Andrew Jackson once said, “I was born for the storm, and a calm does not suit me.” The same could have been said by one of Jackson’s admirers, Benjamin Butler. He was accused throughout his career of rank opportunism, incompetence, graft, and skulduggery. He was also seen as a champion of blacks, women, and most of all the working class. He changed the course of the Civil War by accepting escaped slaves, while also overseeing a number of embarrassing defeats. His was a riotous life in war and politics that spanned the fading of the Jacksonian era and the dawn of the Progressive one. No wonder he has more biographies than your average general in blue or gray. Love or hate Butler, he was never boring.
The latest outing is Benjamin Franklin Butler: A Noisy, Fearless Life by Elizabeth D. Leonard. Her concentration is on Butler’s views and political actions in favor of blacks, women, and the working class of all races and gender. In this regard, the book is best at cataloguing Butler’s transforming views on race, from neutrality on the slavery issue to one of the last radical holdouts. This led him to leave first the Democrats, then the Republicans. I appreciate that Leonard did not shy away from describing how Republicans abandoned black voters, including Ulysses S. Grant. There is also nuance in how Butler proceeded on the slavery issue during the war and Leonard highlights that. If this had been a short book on that subject or a journal article I would give it high marks. Alas, this is not the case.
The Butler of Leonard’s pen is a simple man. True, he can be arrogant, selfish, and inconsistent; Butler was hardly a champion of Chinese immigrants, for instance. Yet the book is laudatory. Discussions of Butler’s less savory aspects are either not discussed in much detail or brushed aside. These include corruption, overstepping legality, and the outrageous lies Butler spun throughout his career.
The weakest point is the discussion of Butler’s military career. Leonard is best here describing his administration of New Orleans and his views on race, although of the former some of the less laudatory aspects are not given enough due. It is in discussing campaigns and battles that Leonard fails. To be fair she makes clear that the minutia of military campaigns are not what she is concentrating upon, yet even in the broad-strokes she comes up short. The Bermuda Hundred campaign was a turning point for Butler. Before that he was admired in the North for his hard war policies. That admiration disappeared after he lost at Drewry’s Bluff. Leonard though does not even mention the battle. For her confusing narrative of the campaign she did not consult Glenn Robertson and Herbert Schiller, who wrote the definitive works on Bermuda Hundred. Butler’s role in the battle of Petersburg, where he bungled on June 16-17, is not even mentioned. On military matters the book is poorly researched, often vague, and lacking.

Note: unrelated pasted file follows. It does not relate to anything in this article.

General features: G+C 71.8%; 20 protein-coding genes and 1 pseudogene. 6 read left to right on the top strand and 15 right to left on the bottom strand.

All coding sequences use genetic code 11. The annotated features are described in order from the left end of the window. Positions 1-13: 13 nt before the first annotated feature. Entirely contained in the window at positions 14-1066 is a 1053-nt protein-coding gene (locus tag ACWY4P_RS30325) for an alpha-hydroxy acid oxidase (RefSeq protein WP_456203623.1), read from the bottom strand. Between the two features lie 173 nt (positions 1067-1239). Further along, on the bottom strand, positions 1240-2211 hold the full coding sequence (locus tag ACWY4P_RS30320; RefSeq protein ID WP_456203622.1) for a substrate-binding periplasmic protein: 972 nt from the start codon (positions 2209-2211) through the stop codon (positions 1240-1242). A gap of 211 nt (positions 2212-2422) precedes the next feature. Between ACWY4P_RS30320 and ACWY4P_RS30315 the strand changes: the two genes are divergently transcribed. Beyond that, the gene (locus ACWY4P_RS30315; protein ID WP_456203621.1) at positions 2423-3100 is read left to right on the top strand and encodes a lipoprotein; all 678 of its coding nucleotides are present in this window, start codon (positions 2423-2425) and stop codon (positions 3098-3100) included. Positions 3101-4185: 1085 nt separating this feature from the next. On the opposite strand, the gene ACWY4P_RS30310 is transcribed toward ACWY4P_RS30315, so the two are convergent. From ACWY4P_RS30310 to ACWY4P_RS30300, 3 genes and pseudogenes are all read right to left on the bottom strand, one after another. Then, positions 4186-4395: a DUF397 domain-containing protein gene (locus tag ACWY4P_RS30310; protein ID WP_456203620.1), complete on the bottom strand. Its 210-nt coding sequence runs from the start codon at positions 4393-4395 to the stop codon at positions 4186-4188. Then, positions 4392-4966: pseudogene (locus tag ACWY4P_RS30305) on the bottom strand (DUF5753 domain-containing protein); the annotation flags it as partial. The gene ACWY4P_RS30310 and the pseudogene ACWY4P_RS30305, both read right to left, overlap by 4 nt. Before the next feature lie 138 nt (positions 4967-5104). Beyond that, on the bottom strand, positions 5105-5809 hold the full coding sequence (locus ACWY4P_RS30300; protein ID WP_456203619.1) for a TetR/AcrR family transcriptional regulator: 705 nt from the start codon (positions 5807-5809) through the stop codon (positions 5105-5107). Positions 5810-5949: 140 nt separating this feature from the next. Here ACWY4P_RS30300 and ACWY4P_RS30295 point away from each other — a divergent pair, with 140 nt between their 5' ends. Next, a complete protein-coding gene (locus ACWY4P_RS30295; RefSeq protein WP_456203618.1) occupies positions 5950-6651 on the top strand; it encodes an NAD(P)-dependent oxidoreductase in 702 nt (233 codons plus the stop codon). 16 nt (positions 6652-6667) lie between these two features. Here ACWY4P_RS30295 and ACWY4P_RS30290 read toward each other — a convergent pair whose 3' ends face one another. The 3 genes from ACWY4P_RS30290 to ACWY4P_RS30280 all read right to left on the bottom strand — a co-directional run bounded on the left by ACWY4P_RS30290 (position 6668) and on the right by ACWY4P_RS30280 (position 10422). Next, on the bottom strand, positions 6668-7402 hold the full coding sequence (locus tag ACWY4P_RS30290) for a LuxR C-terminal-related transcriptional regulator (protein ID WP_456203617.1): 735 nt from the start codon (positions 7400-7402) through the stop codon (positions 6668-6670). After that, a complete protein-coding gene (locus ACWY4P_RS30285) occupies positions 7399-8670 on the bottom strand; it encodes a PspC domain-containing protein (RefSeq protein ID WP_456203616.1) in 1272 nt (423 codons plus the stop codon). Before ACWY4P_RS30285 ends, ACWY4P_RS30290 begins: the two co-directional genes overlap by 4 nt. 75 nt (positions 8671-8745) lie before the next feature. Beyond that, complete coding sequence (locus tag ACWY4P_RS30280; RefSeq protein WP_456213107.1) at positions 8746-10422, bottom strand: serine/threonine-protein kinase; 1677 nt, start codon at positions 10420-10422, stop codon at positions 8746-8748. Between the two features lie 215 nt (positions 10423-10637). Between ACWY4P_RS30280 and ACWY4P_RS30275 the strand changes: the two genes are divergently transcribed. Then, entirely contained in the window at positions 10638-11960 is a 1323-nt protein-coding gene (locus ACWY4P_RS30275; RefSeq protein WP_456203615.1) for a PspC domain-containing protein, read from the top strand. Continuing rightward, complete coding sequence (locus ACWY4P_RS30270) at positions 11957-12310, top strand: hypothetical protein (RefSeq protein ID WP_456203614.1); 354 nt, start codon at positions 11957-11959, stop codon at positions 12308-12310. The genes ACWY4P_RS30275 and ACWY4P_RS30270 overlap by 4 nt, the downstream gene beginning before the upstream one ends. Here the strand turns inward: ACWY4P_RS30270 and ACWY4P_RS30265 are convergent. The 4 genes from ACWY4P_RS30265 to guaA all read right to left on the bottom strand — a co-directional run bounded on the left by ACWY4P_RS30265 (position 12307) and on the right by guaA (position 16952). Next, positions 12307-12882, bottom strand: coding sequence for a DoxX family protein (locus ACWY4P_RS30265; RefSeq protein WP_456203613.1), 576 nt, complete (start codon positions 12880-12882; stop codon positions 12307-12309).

Butler’s opponents are often treated in the worst possible light. Butler’s enemies are often described as white, wealthy, racist, and conservative. Were they all that way? Some worried that Butler in power would overstep. That was no idle fear. The execution of William Mumford was troubling from a constitutional and legal standpoint. More concerning, during the war and then before the Supreme Court, Butler argued for expansive military powers in a time of crisis. Butler lost the case and the court decided civilian courts should be relied upon when possible. Leonard loves to comment on how Butler was ahead of the game on women’s rights, but what about his being ahead of the game on the Patriot Act? Even more uncomfortable is how could such a man of the people lose reelection as governor of Massachusetts and then be laughed off in his 1884 presidential run? Is it all just the actions of white, wealthy, conservatives? That question is also not adequately answered.
Consider also that in describing Ebenezer Hoar, Leonard has to point out his opposition to Johnson’s impeachment and black rights and calls his attempt to block Butler’s election to Congress as “hijinks.” Hoar, though, settled the Alabama claims and was a founder of the Free Soil Party, an anti-slavery man over ten years before Butler changed his mind. Also his “hijinks” were a rational means of defeating a political rival and worked quite well. I am not saying Hoar was a great man, but he is not a two-bit villain.
The last issue is the prose. The sentences sometimes verge on run-on territory. Leonard also quotes excessively from other historians for their views, a practice that breaks up the book’s narrative flow.
Ben Butler was controversial his whole life. This tale, though, is one of Butler as a somewhat flawed hero in a Manichean struggle. As such, the book is divorced from the fire and fury that was Benjamin Butler.
Benjamin Franklin Butler: A Noisy, Fearless Life
By Elizabeth D. Leonard
University of North Carolina Press, 2022, $36 hardback
Reviewed by Sean Michael Chick